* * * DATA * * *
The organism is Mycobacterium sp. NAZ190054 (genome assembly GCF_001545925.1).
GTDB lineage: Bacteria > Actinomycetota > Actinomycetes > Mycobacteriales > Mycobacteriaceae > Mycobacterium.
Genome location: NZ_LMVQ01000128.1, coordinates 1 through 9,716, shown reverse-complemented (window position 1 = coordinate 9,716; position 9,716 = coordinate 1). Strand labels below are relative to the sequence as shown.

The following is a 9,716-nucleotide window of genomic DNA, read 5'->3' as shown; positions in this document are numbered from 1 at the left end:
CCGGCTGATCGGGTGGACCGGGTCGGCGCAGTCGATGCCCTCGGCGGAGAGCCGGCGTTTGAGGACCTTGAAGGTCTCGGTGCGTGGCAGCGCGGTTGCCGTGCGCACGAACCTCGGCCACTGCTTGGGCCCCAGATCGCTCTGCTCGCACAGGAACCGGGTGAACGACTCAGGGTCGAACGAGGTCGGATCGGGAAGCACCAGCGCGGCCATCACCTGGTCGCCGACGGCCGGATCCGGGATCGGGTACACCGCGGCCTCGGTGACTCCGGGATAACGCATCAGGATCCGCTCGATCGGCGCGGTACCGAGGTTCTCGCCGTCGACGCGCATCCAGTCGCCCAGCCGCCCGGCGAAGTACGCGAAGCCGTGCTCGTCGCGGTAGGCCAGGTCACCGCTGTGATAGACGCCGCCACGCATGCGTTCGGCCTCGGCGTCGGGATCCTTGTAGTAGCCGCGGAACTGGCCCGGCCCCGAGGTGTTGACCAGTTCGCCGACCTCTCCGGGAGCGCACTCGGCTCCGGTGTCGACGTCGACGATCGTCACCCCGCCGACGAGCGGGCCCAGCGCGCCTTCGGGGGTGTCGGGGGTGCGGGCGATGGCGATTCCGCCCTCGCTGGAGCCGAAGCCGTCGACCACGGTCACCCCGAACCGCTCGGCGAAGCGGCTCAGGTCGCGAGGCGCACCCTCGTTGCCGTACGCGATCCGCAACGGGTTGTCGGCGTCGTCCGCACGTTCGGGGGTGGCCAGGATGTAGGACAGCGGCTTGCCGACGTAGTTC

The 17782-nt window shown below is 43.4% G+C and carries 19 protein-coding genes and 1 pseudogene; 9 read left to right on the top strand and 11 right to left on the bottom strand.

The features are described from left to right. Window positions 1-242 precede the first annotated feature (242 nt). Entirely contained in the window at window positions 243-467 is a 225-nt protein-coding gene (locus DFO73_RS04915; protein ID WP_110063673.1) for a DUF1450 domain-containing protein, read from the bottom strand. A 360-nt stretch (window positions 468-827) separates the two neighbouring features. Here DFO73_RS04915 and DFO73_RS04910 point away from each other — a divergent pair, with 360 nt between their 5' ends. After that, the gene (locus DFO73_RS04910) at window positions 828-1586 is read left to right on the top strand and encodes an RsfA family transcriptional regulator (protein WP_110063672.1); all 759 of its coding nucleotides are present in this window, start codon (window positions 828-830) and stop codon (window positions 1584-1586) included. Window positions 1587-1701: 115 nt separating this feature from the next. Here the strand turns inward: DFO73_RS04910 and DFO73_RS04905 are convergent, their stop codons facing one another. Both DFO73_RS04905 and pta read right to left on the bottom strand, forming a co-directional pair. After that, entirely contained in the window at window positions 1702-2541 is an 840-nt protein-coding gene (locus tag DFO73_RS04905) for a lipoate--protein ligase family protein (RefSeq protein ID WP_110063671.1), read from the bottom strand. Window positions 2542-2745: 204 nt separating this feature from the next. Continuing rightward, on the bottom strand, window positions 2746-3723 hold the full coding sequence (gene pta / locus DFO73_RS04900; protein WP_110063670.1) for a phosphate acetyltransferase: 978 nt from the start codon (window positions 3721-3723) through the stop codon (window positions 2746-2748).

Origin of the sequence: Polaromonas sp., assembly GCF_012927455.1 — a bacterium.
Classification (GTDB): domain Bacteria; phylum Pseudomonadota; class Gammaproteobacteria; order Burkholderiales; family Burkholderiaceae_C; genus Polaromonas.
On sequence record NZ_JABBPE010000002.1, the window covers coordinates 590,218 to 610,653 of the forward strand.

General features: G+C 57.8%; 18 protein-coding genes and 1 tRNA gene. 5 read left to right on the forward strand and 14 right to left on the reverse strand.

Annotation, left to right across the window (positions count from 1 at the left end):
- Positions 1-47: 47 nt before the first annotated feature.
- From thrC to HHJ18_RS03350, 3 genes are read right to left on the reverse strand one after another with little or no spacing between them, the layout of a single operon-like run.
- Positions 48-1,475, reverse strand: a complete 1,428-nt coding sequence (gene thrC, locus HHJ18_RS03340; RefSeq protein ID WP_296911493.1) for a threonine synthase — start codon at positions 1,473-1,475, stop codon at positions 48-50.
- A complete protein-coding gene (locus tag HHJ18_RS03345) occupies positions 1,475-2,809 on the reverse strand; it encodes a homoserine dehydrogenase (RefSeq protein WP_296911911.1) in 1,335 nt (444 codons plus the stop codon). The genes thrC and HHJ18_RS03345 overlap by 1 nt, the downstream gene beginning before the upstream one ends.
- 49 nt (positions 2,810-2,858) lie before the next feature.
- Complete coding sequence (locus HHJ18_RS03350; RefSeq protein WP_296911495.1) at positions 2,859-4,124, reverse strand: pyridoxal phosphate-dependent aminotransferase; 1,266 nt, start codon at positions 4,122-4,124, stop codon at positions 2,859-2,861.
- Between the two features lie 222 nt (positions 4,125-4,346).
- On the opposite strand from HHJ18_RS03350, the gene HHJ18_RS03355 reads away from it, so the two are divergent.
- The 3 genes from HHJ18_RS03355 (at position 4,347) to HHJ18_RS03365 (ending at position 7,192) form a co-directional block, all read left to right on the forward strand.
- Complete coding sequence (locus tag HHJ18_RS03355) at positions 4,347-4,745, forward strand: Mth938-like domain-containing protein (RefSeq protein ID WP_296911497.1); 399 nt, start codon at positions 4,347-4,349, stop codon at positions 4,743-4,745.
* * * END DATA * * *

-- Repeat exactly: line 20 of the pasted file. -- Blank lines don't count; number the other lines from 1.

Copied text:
- On the opposite strand from HHJ18_RS03350, the gene HHJ18_RS03355 reads away from it, so the two are divergent.